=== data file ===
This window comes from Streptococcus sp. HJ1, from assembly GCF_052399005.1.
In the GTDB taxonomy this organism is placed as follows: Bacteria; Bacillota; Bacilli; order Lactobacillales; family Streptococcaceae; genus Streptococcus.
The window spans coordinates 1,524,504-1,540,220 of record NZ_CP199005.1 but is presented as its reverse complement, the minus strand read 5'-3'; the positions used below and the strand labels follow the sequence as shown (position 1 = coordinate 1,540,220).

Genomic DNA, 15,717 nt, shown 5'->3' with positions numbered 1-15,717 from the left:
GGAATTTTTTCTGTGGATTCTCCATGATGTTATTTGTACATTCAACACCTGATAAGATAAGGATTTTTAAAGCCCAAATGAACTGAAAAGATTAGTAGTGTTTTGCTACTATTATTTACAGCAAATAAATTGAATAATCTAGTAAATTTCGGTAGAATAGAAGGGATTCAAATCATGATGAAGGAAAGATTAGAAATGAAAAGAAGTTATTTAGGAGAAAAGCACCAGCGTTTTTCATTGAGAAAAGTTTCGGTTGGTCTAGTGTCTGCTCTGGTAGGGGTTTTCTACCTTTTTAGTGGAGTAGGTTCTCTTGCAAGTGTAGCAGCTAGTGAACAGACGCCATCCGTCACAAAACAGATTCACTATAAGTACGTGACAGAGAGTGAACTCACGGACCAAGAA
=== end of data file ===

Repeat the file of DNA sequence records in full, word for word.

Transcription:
This window comes from Streptococcus sp. HJ1, from assembly GCF_052399005.1.
In the GTDB taxonomy this organism is placed as follows: Bacteria; Bacillota; Bacilli; order Lactobacillales; family Streptococcaceae; genus Streptococcus.
The window spans coordinates 1,524,504-1,540,220 of record NZ_CP199005.1 but is presented as its reverse complement, the minus strand read 5'-3'; the positions used below and the strand labels follow the sequence as shown (position 1 = coordinate 1,540,220).

Genomic DNA, 15,717 nt, shown 5'->3' with positions numbered 1-15,717 from the left:
GGAATTTTTTCTGTGGATTCTCCATGATGTTATTTGTACATTCAACACCTGATAAGATAAGGATTTTTAAAGCCCAAATGAACTGAAAAGATTAGTAGTGTTTTGCTACTATTATTTACAGCAAATAAATTGAATAATCTAGTAAATTTCGGTAGAATAGAAGGGATTCAAATCATGATGAAGGAAAGATTAGAAATGAAAAGAAGTTATTTAGGAGAAAAGCACCAGCGTTTTTCATTGAGAAAAGTTTCGGTTGGTCTAGTGTCTGCTCTGGTAGGGGTTTTCTACCTTTTTAGTGGAGTAGGTTCTCTTGCAAGTGTAGCAGCTAGTGAACAGACGCCATCCGTCACAAAACAGATTCACTATAAGTACGTGACAGAGAGTGAACTCACGGACCAAGAA